• 7. BORDER SECURITY
    • 1. Increasing the number of Border Patrol officers.
    • 2. Increasing the number of ICE agents combating smuggling.
    • 3. Increasing the number of ICE worksite enforcement inspectors and resources.
    • 4. Increasing the number of ICE document fraud detection officers and improved detection capability.
    • 5. Increasing the number of personnel to conduct inspections for drugs, contraband and illegal immigrants at ports of entry.
  • 8. BORDER SECURITY (continued)
    • 6. Improving technology, infrastructure, and resources to assist the Border Patrol and ICE.
    • 7. Increasing resources for prosecuting smuggling and unauthorized border crossers.
    • 8. Increasing immigration court resources to expedite the removal of unlawfully present individuals.
    • The proposal also notes plans for additional ports-of-entry and the hiring of thousands of new CBP inspectors.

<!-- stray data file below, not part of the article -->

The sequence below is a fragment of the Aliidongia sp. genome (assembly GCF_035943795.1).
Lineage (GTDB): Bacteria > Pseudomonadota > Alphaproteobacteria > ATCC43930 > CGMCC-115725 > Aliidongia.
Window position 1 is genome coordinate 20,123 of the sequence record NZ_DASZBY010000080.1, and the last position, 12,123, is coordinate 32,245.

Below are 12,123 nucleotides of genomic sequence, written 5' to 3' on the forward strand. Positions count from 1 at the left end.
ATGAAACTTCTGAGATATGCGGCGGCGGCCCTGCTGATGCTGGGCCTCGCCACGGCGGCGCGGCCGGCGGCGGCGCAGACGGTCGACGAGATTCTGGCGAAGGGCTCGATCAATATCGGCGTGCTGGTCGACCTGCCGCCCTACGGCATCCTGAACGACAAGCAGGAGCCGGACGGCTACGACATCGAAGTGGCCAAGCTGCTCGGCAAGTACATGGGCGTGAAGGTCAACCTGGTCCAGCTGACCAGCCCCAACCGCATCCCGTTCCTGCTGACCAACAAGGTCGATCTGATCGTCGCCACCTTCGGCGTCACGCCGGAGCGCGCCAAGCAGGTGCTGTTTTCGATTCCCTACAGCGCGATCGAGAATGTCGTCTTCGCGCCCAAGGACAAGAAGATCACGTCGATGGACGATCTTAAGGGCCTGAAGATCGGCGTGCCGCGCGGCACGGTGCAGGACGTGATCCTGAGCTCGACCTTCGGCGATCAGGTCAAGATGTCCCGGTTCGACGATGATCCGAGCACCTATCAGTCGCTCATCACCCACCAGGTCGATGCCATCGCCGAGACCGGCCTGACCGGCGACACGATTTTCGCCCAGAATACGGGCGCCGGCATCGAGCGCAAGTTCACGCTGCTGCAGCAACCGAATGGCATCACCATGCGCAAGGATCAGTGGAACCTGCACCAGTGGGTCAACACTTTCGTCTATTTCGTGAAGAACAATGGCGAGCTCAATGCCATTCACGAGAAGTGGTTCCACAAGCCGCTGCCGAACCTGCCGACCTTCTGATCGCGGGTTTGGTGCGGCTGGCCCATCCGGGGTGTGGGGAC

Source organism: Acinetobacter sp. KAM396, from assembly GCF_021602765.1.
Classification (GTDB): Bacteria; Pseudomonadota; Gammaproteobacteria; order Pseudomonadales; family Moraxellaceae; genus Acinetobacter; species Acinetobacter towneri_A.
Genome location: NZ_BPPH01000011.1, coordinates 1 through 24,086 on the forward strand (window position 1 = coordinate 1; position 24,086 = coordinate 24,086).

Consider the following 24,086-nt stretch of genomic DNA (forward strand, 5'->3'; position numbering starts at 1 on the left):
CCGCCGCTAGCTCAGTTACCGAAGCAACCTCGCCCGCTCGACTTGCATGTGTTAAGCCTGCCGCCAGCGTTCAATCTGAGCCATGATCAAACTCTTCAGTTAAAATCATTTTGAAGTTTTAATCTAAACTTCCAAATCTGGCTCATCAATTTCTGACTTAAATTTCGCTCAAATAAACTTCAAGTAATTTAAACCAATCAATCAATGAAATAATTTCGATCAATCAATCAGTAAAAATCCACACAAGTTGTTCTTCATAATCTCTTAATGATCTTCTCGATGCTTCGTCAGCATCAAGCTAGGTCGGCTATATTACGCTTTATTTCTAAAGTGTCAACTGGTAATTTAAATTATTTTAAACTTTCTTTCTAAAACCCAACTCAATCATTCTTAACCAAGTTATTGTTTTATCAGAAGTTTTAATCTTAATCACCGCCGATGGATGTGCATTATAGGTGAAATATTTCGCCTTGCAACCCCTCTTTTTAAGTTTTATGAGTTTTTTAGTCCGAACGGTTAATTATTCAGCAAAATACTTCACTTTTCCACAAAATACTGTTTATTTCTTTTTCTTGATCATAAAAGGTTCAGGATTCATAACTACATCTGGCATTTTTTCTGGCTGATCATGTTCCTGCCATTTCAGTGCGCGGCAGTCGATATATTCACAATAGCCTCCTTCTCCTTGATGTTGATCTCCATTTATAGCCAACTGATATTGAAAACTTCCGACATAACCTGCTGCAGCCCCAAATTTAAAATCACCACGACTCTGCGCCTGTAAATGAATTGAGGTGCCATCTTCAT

• 9. BORDER SECURITY (Continued)
    • State and local governments will be barred from enacting their own immigration laws.
    • Removal of Unlawfully Present Persons
    • The US-VISIT entry-exist system will be completed.
    • DHS will promptly pursue removal proceedings against people who overstay visas.
    • All criminals will be checked for legal status and deported if they are here illegally .
  • 10. BORDER SECURITY (Continued)
    • The Visa Waiver Program will be monitored and countries with too many people overstaying their visas will be removed.
    • Sex offenders will be prohibited from petitioning to bring in foreign nationals to the US.
    • “ Laws will be amended to encourage individuals here illegally to depart voluntarily.”
    • New crimes for trafficking and misuse of passports.
  • 11. BORDER SECURITY (Continued)
    • New laws to sanction countries that delay or prevent repatriation of their citizens being removed from the US.